Ecoclub youth and supervising family members conducted citizen science to assess regional prevalence and distribution of Batrachochytrium dendrobatidis (Bd) among amphibians at Humboldt Bay National Wildlife Refuge (Refuge) and Redwood National and State Parks (Parks), Humboldt County, California, US, May 2013 through December 2014. Using quantitative real-time PCR, 26 (17%) of 155 samples were positive for Bd. Positive samples occurred in four frog and toad species: foothill yellow-legged frog ( Rana boylii ), northern red-legged frog ( Rana aurora ), Pacific chorus frog ( Pseudacris regilla ), and western toad (Anaxyrus [Bufo] boreas); no salamanders or anuran larvae were positive. Except for R. aurora , all infected anurans were first-time species reports for coastal northern California. At the Refuge, significantly fewer (6/71) postmetamorphic amphibians were positive compared to the Parks (20/69; P=0.0018). We assessed the association of being PCR-positive for Bd, season of sampling, and age of sampler (child, teen, or adult). The full model with season, species, and sampler age had the greatest support. Frogs tested in winter or spring were more likely to be positive than those tested in summer or fall; foothill yellow-legged frogs, northern red-legged frogs, and western toads were more likely to be positive than were Pacific chorus frogs; and the probability of being positive nearly doubled when a child (≤12 yr old) collected the sample compared to a teen or adult. Our results support other chytrid studies that found amphibians are more susceptible to Bd when temperatures are cool and that species differ in their susceptibility. The Ecoclub's findings provide new information important to conservation of northern California's coastal amphibians and demonstrate the value of involving children in citizen science. PMID:27195681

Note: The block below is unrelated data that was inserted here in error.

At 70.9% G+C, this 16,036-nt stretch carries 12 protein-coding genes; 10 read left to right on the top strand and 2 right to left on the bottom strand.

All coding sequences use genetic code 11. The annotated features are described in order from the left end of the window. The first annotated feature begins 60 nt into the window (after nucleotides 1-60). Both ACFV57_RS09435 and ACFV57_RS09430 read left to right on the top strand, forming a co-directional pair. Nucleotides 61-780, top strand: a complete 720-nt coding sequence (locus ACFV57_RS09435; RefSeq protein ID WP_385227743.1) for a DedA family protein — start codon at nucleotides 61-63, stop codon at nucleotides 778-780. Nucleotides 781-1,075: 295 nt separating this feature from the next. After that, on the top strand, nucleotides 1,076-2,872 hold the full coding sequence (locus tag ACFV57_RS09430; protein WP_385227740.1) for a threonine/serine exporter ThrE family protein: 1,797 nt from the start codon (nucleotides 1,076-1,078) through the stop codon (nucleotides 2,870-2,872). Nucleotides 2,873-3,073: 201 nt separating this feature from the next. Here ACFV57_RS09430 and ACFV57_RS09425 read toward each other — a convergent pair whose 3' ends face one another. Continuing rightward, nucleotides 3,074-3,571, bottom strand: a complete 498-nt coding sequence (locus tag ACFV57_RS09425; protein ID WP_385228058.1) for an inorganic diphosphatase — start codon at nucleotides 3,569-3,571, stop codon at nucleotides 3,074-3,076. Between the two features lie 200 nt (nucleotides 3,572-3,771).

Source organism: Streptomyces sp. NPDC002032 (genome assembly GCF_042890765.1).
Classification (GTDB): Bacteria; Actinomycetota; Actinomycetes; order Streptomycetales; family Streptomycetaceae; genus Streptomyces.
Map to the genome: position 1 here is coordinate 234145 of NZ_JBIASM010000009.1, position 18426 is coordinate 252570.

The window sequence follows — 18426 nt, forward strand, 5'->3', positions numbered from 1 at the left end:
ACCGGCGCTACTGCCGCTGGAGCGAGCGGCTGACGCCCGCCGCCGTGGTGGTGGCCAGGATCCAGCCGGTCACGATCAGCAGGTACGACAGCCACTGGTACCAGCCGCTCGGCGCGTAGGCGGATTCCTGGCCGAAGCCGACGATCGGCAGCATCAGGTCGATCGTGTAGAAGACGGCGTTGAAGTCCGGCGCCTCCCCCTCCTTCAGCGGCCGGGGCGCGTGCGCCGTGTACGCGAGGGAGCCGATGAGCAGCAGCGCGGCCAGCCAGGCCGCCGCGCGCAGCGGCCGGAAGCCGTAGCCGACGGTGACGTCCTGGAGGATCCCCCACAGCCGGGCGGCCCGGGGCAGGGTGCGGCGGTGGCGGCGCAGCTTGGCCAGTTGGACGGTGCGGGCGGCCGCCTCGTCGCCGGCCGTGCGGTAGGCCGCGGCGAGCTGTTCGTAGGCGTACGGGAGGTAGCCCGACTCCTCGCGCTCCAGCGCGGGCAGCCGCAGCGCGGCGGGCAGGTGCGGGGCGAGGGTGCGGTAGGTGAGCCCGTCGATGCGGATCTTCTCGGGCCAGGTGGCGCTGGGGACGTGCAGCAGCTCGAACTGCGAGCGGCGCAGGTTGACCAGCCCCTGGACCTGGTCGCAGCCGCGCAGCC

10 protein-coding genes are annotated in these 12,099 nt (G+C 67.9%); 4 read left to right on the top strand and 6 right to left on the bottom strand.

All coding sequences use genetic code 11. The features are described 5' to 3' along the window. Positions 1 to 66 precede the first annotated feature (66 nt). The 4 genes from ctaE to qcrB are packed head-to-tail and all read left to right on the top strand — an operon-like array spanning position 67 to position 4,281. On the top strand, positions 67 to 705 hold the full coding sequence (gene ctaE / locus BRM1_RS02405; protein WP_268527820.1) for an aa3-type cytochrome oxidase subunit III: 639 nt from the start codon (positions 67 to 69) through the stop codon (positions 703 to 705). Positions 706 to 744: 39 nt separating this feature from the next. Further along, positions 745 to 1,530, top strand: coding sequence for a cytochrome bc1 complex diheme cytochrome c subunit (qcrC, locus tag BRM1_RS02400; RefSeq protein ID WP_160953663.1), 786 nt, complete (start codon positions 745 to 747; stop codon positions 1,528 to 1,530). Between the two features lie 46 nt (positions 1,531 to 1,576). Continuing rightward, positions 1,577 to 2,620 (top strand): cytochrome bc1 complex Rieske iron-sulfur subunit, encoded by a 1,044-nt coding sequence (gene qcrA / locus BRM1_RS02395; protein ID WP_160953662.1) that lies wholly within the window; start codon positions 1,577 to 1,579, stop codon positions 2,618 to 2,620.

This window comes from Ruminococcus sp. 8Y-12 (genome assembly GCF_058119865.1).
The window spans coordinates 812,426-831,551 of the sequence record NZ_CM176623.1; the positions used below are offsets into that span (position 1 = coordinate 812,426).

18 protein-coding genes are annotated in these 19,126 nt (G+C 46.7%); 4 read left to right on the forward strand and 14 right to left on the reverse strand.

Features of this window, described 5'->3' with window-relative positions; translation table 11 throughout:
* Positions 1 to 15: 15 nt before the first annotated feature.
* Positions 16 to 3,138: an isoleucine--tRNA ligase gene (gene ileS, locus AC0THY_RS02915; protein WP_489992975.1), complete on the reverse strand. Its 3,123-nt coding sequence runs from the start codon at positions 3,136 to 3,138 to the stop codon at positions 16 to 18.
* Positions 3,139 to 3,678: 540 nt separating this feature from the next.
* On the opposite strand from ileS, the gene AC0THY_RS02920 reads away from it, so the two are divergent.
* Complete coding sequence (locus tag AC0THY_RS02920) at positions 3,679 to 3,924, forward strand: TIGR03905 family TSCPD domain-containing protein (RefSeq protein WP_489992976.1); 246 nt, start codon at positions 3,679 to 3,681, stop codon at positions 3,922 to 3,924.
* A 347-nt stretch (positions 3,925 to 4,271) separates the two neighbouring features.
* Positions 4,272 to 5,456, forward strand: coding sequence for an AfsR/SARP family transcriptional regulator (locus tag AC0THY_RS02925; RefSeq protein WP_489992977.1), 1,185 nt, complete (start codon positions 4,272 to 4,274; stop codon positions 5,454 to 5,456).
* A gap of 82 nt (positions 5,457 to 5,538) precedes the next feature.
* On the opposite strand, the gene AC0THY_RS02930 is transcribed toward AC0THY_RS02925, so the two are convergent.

2. The offshore export of sand during exceptional discharge from California rivers

    USGS Publications Warehouse

    Warrick, Jonathan A.; Barnard, Patrick L.

    2012-01-01

    Littoral cells along active tectonic margins receive large inputs of sand and gravel from coastal watersheds and commonly lose this sediment to submarine canyons. One hypothesis is that the majority of coarse (sand and gravel) river sediment discharge will be emplaced within and immediately “resupply” local littoral cells. A competing hypothesis is that the infrequent, large floods that supply the majority of littoral sediment may discharge water-sediment mixtures within negatively buoyant hyperpycnal plumes that transport sediment offshore of the littoral cell. Here we summarize pre- and post-flood surveys of two wave-dominated California (United States) river deltas during record to near-record floods to help evaluate these hypotheses: the 1982–1983 delta at the San Lorenzo River mouth and the 2005 delta at the Santa Clara River mouth. Flood sedimentation at both deltas resulted in several meters of aggradation and hundreds of meters of offshore displacement of isobaths. One substantial difference between these deltas was the thick (>2 m) aggradation of sand on the inner shelf of the Santa Clara River delta that contained substantial amounts (∼50%) of littoral-grade sediment. Once deposited on the inner shelf, only a fraction (∼20%) of this river sand was observed to migrate toward the beach over the following 5 yr. Furthermore, simple hypopycnal plume behavior could not explain deposition of this sand on the inner shelf. Thus, during an exceptional flood a substantial amount of littoral-grade sand was exported offshore of the littoral system at the Santa Clara River mouth—likely from hyperpycnal plume processes—and was deposited on the inner shelf.

  3. The plumbotectonics of the West Shasta mining district, eastern Klamath Mountains, California ( USA).

    USGS Publications Warehouse

    Doe, B.R.; Delevaux, M.H.; Albers, J.P.

    1985-01-01

    The tectonic setting comprising the West Shasta mining district has often been compared with that of primitive island arcs. Concentrations of U, Th, and Pb and Pb isotope compositions were determined for Devonian ores and rocks of the West Shasta district, E Klamath Mountains, California, to help evaluate the tectonic classification. The lead isotope pattern is found to be complex. From comparison of the data with those on younger ores and rocks in the region and with those isotopic patterns found in modern tectonic terranes, however, a number of conclusions are described in detail. -after Authors

  4. Watershed scale response to climate change--Feather River Basin, California

    USGS Publications Warehouse

    Koczot, Kathryn M.; Markstrom, Steven L.; Hay, Lauren E.

    2012-01-01